Steve French: Well, I think when anybody hears a politician talk about business investment, it should be to be the first notion for their ears to perk up because I don’t think it’s government’s role to pick winners and losers. I didn’t hear anywhere in college. I never heard anywhere in my business classes, anywhere growing up, that a business came profitable and sustainable based on government money, and I think it goes against everything this country was founded on that public dollars to be given to private entities based on the whims of whatever legislatures in office.
And I think a bigger argument to be made about that is you know when anybody talks about investment, what is the key to a solid investment? Diversification. That goes against everything by a quote unquote sound investment to begin with. So, I can make the case for the Charleston Restaurant Association. I mean, they employ way more people than Boeing. They employ way more people than BMW probably combined. But they’re not getting any tax break either.
We need to make this the most competitive state. If we can make South Carolina that state where they would never wanna go anywhere else, we’re going to get their jobs anyway without needing one single incentive.
Cook: Now you know it is argued by Senator Shane Martin when you give all these taxes, when you give these sweetheart deals to Boeing, you’re basically taking money out of the general fund. But yet, we can’t pass school choice. It’s the same type of money. So what’s your plan as governor? What would you do as a leader to make sure that issue stick, because the bottom line is people want school choice – real school choice. What would you do as a Governor to make sure that happens in South Carolina?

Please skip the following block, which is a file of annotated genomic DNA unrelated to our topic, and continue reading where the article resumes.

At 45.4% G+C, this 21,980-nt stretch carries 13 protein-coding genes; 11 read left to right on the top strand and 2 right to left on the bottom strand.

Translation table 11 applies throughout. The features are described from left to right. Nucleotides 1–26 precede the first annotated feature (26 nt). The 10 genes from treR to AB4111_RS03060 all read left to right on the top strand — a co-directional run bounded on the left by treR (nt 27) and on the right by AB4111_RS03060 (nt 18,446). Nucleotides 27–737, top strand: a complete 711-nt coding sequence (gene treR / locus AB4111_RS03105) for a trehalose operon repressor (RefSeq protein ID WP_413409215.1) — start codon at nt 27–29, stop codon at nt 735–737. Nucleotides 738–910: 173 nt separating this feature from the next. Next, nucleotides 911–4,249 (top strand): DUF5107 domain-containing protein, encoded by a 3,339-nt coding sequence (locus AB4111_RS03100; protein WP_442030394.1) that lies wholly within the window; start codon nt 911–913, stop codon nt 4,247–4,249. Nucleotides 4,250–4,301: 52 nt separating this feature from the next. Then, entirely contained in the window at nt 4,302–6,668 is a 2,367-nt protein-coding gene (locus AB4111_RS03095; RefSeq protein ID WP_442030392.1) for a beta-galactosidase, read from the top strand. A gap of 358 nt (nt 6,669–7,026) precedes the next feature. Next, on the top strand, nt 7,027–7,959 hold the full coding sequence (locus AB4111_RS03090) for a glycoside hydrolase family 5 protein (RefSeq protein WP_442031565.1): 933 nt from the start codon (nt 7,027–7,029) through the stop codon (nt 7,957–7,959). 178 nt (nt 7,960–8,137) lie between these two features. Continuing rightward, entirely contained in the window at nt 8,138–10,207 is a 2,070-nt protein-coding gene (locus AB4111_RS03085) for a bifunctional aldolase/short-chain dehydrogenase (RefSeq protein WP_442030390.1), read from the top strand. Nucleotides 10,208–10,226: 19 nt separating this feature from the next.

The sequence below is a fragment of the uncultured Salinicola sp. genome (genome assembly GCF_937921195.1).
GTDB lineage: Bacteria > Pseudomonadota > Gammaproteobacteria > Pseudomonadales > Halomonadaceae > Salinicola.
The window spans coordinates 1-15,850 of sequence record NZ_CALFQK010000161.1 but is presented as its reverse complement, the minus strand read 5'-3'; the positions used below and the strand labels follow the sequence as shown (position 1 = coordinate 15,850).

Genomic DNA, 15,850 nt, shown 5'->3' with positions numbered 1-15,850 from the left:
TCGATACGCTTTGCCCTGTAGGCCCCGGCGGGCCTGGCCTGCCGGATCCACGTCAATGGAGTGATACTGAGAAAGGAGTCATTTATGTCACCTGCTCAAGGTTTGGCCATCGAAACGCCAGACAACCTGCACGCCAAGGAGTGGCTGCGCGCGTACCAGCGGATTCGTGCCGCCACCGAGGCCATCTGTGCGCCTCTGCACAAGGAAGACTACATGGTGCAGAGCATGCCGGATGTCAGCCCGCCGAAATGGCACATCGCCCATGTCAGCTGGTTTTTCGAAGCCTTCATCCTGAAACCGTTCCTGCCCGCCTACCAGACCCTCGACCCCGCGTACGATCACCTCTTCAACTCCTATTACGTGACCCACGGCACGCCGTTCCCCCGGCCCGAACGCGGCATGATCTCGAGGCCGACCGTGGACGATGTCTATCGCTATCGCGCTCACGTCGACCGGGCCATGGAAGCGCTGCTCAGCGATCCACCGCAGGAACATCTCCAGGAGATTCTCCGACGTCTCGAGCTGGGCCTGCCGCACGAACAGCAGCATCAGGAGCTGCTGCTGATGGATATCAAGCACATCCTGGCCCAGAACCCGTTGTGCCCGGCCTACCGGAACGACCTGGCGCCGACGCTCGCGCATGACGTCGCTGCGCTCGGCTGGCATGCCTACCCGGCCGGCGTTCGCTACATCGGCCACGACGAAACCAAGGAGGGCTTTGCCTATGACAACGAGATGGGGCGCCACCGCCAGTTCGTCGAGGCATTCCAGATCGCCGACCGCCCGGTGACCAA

Steve French: Well, I’m gonna do couple of things. One – I think it goes back to our budget. I would ask anybody out there what have we got in South Carolina since 2010 that you can’t live without. We had a $20 billion budget in 2010. We had a $25 billion budget now. And my point by saying that is, it is all about getting rid of income tax to begin with because at first it puts money in people’s pockets. If you have money, if you have wealth, you have school choice already. So that’s not even a question, it’s about those folks that don’t have the money, they don’t have the means, they don’t have the way of getting that kind of choice. So, for me, it’s very simple to go back just say, “Hey, what have we gotten this past four years?” I think the vast majority of folks would say there isn’t anything they’ve gotten in past four years. If they can even name something that they couldn’t live without. So, we can go ahead and put the income tax, get rid of it that takes care of that part right there. It’s paid for it. We just get back to 2010 spending levels. On top of that, I think we should get rid of Department of Commerce when they have a $45 million dollar slush fund. It’s a $45 million dollar fund of our tax money that’s just going out again to the government picking winners and losers. So my argument again is, why are these people the one’s picking the winners. Why shouldn’t I be able to say, well you know what why are my restaurants getting help then? I mean they go under just as much as any other business, and the point behind that is we don’t need it. The government should not be involved in that. So, if I can first off get more disposable income back to families. That’s going to help first off. Secondly, I think that school choice movement is one of those bridged gap movements right now. There’s a lot of Democrats that are all about school choice. I’ve talked to some superintendents that are floored by the fact that the Democratic party’s all about food vouchers, they are for health vouchers, they are for house vouchers. But the moment you bring up school vouchers, it’s a non-starter. So, I think there’s enough to the Democrats on that side that will actually be able to come over. My argument though again is that the Republicans can’t do it because it’s come down to a point in politics were it’s about the winners. It’s not about whose idea it is anymore or it is. That’s all it is. It’s not about a good idea. It’s about whose idea is it.